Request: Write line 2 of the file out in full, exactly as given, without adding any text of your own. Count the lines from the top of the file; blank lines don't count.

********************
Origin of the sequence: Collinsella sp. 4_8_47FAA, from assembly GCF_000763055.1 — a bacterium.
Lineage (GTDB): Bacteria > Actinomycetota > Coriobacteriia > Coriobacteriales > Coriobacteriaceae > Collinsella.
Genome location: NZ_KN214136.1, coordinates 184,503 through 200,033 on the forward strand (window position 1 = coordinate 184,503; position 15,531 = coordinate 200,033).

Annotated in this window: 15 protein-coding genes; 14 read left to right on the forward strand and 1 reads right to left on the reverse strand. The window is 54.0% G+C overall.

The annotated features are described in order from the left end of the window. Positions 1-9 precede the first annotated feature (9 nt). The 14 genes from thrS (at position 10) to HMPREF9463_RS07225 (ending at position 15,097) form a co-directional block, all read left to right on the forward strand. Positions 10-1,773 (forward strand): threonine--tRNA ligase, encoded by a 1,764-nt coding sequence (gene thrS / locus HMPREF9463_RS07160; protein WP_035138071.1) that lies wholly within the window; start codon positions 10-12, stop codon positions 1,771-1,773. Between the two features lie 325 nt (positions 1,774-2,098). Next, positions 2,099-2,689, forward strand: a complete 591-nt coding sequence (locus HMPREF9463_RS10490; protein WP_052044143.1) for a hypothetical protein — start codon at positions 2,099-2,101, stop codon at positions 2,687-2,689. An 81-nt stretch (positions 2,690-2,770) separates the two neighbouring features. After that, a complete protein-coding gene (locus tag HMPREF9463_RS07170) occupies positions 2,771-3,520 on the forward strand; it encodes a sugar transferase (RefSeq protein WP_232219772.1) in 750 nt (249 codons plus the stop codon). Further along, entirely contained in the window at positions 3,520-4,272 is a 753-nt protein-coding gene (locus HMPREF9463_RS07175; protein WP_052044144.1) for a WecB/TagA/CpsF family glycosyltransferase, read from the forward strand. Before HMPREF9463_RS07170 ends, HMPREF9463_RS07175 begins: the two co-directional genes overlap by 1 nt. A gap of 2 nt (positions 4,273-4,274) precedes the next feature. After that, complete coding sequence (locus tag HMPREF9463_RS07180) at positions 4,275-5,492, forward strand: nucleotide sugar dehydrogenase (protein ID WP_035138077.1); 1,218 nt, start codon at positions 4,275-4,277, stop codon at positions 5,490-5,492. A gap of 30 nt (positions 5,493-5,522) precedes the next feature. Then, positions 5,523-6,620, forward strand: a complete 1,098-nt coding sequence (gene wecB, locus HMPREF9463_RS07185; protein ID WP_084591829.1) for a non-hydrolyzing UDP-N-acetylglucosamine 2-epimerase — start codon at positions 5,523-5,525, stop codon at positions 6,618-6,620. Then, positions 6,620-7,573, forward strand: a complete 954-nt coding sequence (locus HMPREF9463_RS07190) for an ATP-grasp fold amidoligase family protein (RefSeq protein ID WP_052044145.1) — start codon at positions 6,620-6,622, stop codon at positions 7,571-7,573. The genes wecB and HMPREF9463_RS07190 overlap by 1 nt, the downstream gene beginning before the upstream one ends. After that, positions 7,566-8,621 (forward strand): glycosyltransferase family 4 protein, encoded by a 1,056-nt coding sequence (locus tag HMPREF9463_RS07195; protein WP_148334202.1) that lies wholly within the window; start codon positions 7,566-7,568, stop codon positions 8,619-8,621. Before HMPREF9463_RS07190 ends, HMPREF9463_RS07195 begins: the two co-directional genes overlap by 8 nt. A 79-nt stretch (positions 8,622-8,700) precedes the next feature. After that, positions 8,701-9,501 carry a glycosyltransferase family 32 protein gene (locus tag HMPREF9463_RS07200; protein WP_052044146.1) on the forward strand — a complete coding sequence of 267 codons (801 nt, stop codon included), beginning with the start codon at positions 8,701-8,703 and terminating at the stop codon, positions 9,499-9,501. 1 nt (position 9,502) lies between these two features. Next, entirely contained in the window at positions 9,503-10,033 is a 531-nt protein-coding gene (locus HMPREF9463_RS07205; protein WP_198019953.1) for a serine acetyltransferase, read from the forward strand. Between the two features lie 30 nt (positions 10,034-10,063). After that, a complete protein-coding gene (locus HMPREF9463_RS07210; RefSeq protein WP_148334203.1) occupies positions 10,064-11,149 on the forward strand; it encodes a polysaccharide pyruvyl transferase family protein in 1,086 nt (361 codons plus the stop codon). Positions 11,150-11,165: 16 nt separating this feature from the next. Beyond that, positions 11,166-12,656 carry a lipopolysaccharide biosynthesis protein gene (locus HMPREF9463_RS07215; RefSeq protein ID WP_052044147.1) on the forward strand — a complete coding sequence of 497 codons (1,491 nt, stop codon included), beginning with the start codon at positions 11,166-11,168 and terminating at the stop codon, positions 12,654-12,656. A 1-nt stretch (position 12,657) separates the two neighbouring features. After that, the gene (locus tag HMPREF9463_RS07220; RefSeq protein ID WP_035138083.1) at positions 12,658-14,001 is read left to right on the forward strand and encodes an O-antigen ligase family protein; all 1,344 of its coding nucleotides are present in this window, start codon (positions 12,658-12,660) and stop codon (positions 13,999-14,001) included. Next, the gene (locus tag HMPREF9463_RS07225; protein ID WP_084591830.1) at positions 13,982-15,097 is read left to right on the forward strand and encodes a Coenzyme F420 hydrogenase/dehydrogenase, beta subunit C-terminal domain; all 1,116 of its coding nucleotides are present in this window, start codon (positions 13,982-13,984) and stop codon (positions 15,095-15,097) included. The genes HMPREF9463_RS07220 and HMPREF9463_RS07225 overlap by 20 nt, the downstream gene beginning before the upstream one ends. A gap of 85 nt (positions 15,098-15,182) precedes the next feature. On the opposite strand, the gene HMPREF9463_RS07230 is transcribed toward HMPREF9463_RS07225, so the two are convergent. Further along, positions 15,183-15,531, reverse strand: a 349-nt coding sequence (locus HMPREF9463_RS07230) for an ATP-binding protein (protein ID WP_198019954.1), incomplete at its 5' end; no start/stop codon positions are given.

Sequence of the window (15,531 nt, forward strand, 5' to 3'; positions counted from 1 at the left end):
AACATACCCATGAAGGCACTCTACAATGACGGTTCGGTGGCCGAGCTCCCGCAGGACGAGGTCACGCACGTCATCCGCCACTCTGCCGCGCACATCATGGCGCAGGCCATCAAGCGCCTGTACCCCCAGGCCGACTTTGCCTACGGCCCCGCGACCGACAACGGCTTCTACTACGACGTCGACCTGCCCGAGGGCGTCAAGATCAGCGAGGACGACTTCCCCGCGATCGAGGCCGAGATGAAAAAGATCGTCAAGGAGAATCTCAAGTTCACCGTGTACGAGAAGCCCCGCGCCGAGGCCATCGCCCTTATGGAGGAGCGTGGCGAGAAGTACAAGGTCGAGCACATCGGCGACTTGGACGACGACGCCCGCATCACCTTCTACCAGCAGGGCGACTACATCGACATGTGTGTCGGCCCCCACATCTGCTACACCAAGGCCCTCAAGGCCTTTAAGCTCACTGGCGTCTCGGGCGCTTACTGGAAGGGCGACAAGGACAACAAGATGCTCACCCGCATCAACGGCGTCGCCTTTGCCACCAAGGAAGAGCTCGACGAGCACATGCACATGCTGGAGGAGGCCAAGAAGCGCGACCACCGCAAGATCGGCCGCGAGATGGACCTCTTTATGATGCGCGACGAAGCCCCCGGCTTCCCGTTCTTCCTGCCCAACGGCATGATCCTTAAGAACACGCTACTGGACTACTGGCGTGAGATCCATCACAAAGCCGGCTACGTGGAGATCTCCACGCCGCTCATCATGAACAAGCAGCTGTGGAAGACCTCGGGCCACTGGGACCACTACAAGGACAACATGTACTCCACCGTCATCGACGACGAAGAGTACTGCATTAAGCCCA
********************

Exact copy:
Lineage (GTDB): Bacteria > Actinomycetota > Coriobacteriia > Coriobacteriales > Coriobacteriaceae > Collinsella.